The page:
Tallgrass Prairie

Summer Tallgrass Prairie

Tallgrass prairie once covered parts of 14 states in the Midwest, including more than 80% of Iowa. Today, less than 0.1% of the original tallgrass prairie remains in Iowa.

Tallgrass prairie is a fire-dependent ecosystem distinguished by tall grasses (up to 10 feet tall), and deep, rich soils. Tallgrass prairie once covered parts of 14 states in the Midwest, including more than 80% of Iowa. Today, less than 0.1% of the original tallgrass prairie remains in Iowa. Tallgrass prairie plants have extremely deep roots, reaching up to 12 feet below the surface. These roots created the rich soil that is now valued as crop land. The deep roots hold the soil, preventing erosion where prairie plants have become established.

Some common grasses of the tallgrass prairie include big bluestem, Indian grass, switchgrass, and little bluestem. But prairies are much more than just grasses. A diverse variety of forbs, or wildflowers, are vital parts of the tallgrass prairie, too. Prairie wildflowers include prairie violet, pale purple coneflower, false sunflower, lead plant, white prairie clover, showy tick trefoil, prairie blazingstar, round-headed bushclover, stiff goldenrod, heath aster, and countless others. During the growing season, each flush of bloom tends to be taller than the previously blooming species. Spring begins with the small, delicate violets, and blooming plants generally get taller and taller throughout summer, finishing mainly with the tallest members of the sunflower family in the fall. To learn more about the plants of the tallgrass prairie, pick up a wildflower brochure in the visitor center.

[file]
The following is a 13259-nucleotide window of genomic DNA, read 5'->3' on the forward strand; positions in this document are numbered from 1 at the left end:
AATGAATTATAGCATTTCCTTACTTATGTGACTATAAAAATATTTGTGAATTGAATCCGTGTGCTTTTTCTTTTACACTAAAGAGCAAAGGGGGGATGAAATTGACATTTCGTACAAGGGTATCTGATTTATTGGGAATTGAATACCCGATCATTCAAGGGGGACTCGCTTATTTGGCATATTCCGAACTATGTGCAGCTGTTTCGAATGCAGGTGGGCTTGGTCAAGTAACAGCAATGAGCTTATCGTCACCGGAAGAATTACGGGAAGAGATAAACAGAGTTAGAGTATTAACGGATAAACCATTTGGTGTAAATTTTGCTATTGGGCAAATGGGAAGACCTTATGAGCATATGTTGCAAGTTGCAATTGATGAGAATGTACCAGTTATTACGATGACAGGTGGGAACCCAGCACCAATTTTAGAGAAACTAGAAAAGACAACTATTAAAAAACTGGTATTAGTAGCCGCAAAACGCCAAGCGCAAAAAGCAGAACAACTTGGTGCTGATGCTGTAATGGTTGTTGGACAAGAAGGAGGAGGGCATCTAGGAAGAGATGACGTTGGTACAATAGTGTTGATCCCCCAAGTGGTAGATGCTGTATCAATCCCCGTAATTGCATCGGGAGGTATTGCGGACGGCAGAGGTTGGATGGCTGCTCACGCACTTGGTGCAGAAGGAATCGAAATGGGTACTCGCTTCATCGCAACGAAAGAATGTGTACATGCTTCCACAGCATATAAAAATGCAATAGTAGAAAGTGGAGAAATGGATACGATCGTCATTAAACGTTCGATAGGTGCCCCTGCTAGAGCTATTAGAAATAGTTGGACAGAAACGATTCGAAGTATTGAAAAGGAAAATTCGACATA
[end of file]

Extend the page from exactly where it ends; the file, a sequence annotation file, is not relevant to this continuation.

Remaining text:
Fire is one of the most important forces at work on the prairie — without fire, the grasses and other fire-adapted prairie plants would be shaded out by trees. Fire stimulates the growth of prairie plants by removing last year’s dead plant material, allowing sunlight to reach the black earth that follows the burn and the new shoots emerging from the ground. Fire promotes the sprouting of many prairie plant seeds by removing the outer seed coat. Frequent fires prevent trees from becoming established. Before the arrival of European settlers in the midwest, Native Americans intentionally set fires in late summer and fall to provide the best habitat for animals such as bison, elk, and deer, to reduce the danger of wildfire, to ease travel, and to increase visibility and safety. Today, refuge staff use prescribed fire on the prairie for similar reasons.

Grazing by large mammals such as bison and elk also helps maintain the plant life of the prairie. The grazing process helps stimulate the growth of many prairie plants, particularly grasses. By selectively grazing on grasses, bison and elk promote the growth of wildflowers that get more sunlight and water when the grasses are kept short.

At Neal Smith National Wildlife Refuge (NWR), which is a reconstructed (or replanted) prairie for the most part, more than 200 species of prairie plants have been seeded into former farm fields. After planting, invasive plants may be mowed or sprayed with herbicides to prevent their spread. Prairie plantings are burned to invigorate the growth of fire-adapted prairie plants and to control the plants that aren’t adapted to fire, and therefore don’t belong on the prairie. These plants include non-native types as well as natives that were historically found only in areas that burned less frequently, such as river bottoms.

The refuge also includes about 90 acres of prairie remnants. These areas represent native plant populations that have survived since before the area was settled and plowed. The plants that have survived in these remnants are particularly adapted to the soil types and climate conditions at Neal Smith NWR, so their genetic material is valuable and important to preserve. Seeds are collected from these remnants so the locally adapted genes can be passed on and dispersed throughout the refuge. Prior to the establishment of the refuge, land use on these remnants included fire suppression, intensive grazing, and in some cases plowing or other soil disturbance. Restoring these remnants is a long-term process. We are working hard to remove trees and shrubs, control woody and invasive species using herbicides, and reintroduce fire to the system. In some cases, additional prairie plants are re-introduced.